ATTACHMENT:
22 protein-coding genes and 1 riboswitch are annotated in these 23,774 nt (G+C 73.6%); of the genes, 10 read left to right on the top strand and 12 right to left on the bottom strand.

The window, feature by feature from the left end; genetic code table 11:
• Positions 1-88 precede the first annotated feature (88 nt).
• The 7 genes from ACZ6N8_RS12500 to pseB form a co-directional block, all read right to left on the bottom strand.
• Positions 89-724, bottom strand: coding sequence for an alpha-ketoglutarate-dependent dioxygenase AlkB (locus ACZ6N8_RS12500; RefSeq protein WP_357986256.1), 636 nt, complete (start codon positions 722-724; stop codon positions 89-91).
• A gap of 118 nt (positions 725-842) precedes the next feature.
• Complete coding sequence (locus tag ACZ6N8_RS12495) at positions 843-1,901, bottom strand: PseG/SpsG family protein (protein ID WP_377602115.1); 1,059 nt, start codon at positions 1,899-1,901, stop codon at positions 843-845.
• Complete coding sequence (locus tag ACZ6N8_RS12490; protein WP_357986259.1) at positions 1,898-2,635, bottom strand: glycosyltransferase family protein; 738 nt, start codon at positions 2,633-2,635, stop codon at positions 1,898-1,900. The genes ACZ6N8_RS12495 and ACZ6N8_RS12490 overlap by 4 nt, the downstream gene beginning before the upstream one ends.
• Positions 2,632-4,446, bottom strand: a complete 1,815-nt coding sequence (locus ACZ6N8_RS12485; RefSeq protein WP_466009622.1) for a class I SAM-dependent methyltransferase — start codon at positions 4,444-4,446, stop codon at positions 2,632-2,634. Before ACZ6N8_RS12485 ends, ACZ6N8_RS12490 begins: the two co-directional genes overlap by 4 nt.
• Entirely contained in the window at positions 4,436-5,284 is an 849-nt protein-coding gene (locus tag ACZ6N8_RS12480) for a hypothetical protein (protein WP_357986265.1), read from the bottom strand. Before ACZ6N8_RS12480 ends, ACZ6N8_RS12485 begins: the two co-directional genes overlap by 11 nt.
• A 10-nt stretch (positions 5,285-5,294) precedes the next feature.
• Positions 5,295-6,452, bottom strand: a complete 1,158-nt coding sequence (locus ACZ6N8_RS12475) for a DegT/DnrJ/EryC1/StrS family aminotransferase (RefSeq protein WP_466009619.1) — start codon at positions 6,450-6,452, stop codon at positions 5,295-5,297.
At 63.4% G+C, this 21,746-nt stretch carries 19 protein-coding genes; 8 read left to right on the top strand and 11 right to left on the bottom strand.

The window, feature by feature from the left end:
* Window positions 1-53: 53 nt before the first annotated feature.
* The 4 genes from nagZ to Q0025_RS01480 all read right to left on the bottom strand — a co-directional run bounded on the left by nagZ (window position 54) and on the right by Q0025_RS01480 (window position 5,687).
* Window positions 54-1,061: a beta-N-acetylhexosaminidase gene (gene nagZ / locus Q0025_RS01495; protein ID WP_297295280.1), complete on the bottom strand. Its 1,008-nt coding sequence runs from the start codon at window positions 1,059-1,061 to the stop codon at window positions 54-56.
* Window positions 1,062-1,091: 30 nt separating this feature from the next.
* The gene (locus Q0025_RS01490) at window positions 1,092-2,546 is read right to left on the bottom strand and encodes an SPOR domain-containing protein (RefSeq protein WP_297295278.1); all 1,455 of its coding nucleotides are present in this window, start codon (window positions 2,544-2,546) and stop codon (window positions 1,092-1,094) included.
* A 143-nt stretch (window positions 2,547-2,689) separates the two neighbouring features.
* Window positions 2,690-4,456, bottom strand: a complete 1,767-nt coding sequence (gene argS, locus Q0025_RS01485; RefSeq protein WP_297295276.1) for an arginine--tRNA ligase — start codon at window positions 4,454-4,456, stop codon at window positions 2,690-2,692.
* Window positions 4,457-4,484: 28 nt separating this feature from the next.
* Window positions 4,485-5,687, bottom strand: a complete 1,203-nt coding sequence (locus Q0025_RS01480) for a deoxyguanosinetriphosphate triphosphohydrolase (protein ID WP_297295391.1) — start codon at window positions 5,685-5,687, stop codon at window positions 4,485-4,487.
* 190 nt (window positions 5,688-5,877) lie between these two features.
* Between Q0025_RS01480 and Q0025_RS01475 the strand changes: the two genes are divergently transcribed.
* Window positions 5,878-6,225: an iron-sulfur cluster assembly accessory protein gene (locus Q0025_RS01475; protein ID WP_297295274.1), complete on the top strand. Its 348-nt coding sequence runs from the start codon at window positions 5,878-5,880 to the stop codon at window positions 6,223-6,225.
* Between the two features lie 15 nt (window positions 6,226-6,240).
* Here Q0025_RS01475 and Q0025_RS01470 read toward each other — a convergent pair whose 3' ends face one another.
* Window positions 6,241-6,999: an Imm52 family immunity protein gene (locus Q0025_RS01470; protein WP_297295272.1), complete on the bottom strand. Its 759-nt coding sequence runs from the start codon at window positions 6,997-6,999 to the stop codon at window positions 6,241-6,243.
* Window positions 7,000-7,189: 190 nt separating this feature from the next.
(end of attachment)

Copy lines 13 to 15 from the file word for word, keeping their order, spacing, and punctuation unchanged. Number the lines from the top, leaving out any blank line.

At 63.4% G+C, this 21,746-nt stretch carries 19 protein-coding genes; 8 read left to right on the top strand and 11 right to left on the bottom strand.

The window, feature by feature from the left end:
* Window positions 1-53: 53 nt before the first annotated feature.